Abstract: Child Views of Adults in the Social Environment: A Multiple Group Test of the ESSP (Society for Social Work and Research 14th Annual Conference: Social Work Research: A WORLD OF POSSIBILITIES)

13304 Child Views of Adults in the Social Environment: A Multiple Group Test of the ESSP

Saturday, January 16, 2010: 10:30 AM
Golden Gate (Hyatt Regency)
* noted as presenting author
Natasha K. Bowen, PhD , University of North Carolina at Chapel Hill, Associate Professor, Chapel Hill, NC
Background and Purpose: Caring parents, teachers, and neighbors represent vital developmental protective factors for school-age children. Students who lack the support of caring adults in one or more of their primary social environmental domains may benefit from school-based interventions to develop positive relationships in those domains, or to compensate for their absence. Before such interventions can be put in place, however, school staff must be able to assess student perceptions of their adult support systems.

Because of the concrete operational cognitive stage of elementary students, it is difficult to create high quality child-report measures. Reading and comprehension skills of students in elementary school, including students eligible for special education services, vary greatly. School practitioners need to have confidence in the quality of data used to inform their practice decisions. This study's aim was to test the factor structure and quality of child-reported perceptions of adults collected with the online Elementary School Success Profile. The ESSP is a comprehensive social environmental assessment for 3rd through 5th graders. It collects data from children, parents, and teachers.

Methods: Data were collected from 3rd through 5th graders in eight schools in two North Carolina districts were combined for the study. Students in one school district were part of a longitudinal intervention study targeting all students in four schools in the 2007 third grade cohort. In the second district, a random sample of low performing students in all three grades was targeted for a one-year intervention. Data were collected on 451 students; 423 cases had child-report data.

Exploratory factor analyses and internal consistency reliability tests were conducted with SPSS 16.0. Confirmatory factor analyses were conducted with Mplus 4.2, using appropriate procedures for missing values, ordinal data, and the clustering of students in schools. Multiple group analyses and chi square difference tests were used to compare factor loadings for participants and non-participants in special education programs at the schools. Three ordinal subscales of the ESSP assessing child perceptions of caring adult neighbors, teachers, and parents were examined.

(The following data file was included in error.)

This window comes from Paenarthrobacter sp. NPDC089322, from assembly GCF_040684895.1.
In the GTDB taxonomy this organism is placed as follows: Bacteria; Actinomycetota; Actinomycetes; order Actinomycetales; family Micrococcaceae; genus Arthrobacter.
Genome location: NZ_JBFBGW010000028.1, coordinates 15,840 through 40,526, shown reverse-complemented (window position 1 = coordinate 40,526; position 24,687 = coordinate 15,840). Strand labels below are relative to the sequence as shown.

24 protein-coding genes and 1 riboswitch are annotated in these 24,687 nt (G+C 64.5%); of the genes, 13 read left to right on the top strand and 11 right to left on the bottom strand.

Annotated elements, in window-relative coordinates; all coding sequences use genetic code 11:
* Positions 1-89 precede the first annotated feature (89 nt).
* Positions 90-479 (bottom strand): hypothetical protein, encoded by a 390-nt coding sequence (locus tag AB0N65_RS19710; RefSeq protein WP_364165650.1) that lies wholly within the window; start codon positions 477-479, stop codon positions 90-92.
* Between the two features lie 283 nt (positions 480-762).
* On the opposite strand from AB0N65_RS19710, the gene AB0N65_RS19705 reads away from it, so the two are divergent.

Results: The best fitting model was a first-order factor model with three factors—one for each social environmental domain. Multiple group analyses indicated that the factor loadings were not statistically significantly different for special education participants and non-participants. The CFI and TLI of the final model were both .988, the RMSEA was .047, and the WRMR was .896, indicating excellent fit. Standardized factor loadings ranged from .534 to .730 on the six items measuring perceptions of caring adults, .504 to .801 on the six items measuring perceptions of caring teachers, and .668 to .873 on 8 items measuring perceptions of caring adults at home. Alpha coefficients were .757, .775, and .877 respectively.

Implications: Psychometric tests using procedures appropriate for categorical, nested data indicated a strong factor structure for ESSP child-report data about caring adults in their lives. Importantly, the factor structure and loadings were invariant for special education participants and non-participants. School staff can confidently use the tool to assess the presence of caring adults in student lives.